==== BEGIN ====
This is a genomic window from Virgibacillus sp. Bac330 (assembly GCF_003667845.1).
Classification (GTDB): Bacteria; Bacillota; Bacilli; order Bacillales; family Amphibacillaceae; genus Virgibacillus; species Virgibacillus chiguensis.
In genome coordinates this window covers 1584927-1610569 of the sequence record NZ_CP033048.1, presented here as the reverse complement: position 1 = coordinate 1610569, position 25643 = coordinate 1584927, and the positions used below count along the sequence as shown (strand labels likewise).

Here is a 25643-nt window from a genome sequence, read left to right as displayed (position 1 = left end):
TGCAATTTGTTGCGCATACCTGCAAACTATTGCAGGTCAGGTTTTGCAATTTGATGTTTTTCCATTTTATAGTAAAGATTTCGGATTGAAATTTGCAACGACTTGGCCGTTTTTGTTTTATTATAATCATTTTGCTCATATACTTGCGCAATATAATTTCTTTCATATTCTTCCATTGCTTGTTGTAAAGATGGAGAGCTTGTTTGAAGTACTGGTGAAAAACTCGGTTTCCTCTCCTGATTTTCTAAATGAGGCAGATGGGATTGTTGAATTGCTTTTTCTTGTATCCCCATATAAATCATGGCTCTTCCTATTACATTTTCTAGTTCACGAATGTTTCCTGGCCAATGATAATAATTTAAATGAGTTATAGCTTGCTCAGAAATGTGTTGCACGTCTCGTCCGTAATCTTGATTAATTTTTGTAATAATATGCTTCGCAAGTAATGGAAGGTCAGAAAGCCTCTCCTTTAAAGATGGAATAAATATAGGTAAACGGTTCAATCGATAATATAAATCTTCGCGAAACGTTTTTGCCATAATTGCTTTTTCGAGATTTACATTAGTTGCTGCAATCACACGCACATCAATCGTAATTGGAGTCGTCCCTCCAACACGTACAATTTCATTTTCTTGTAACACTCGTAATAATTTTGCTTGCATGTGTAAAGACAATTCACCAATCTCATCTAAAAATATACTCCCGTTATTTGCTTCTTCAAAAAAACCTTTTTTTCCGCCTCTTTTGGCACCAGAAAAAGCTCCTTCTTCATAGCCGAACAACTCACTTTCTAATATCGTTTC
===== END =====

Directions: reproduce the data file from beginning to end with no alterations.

This is a genomic window from Virgibacillus sp. Bac330 (assembly GCF_003667845.1).
Classification (GTDB): Bacteria; Bacillota; Bacilli; order Bacillales; family Amphibacillaceae; genus Virgibacillus; species Virgibacillus chiguensis.
In genome coordinates this window covers 1584927-1610569 of the sequence record NZ_CP033048.1, presented here as the reverse complement: position 1 = coordinate 1610569, position 25643 = coordinate 1584927, and the positions used below count along the sequence as shown (strand labels likewise).

Here is a 25643-nt window from a genome sequence, read left to right as displayed (position 1 = left end):
TGCAATTTGTTGCGCATACCTGCAAACTATTGCAGGTCAGGTTTTGCAATTTGATGTTTTTCCATTTTATAGTAAAGATTTCGGATTGAAATTTGCAACGACTTGGCCGTTTTTGTTTTATTATAATCATTTTGCTCATATACTTGCGCAATATAATTTCTTTCATATTCTTCCATTGCTTGTTGTAAAGATGGAGAGCTTGTTTGAAGTACTGGTGAAAAACTCGGTTTCCTCTCCTGATTTTCTAAATGAGGCAGATGGGATTGTTGAATTGCTTTTTCTTGTATCCCCATATAAATCATGGCTCTTCCTATTACATTTTCTAGTTCACGAATGTTTCCTGGCCAATGATAATAATTTAAATGAGTTATAGCTTGCTCAGAAATGTGTTGCACGTCTCGTCCGTAATCTTGATTAATTTTTGTAATAATATGCTTCGCAAGTAATGGAAGGTCAGAAAGCCTCTCCTTTAAAGATGGAATAAATATAGGTAAACGGTTCAATCGATAATATAAATCTTCGCGAAACGTTTTTGCCATAATTGCTTTTTCGAGATTTACATTAGTTGCTGCAATCACACGCACATCAATCGTAATTGGAGTCGTCCCTCCAACACGTACAATTTCATTTTCTTGTAACACTCGTAATAATTTTGCTTGCATGTGTAAAGACAATTCACCAATCTCATCTAAAAATATACTCCCGTTATTTGCTTCTTCAAAAAAACCTTTTTTTCCGCCTCTTTTGGCACCAGAAAAAGCTCCTTCTTCATAGCCGAACAACTCACTTTCTAATATCGTTTC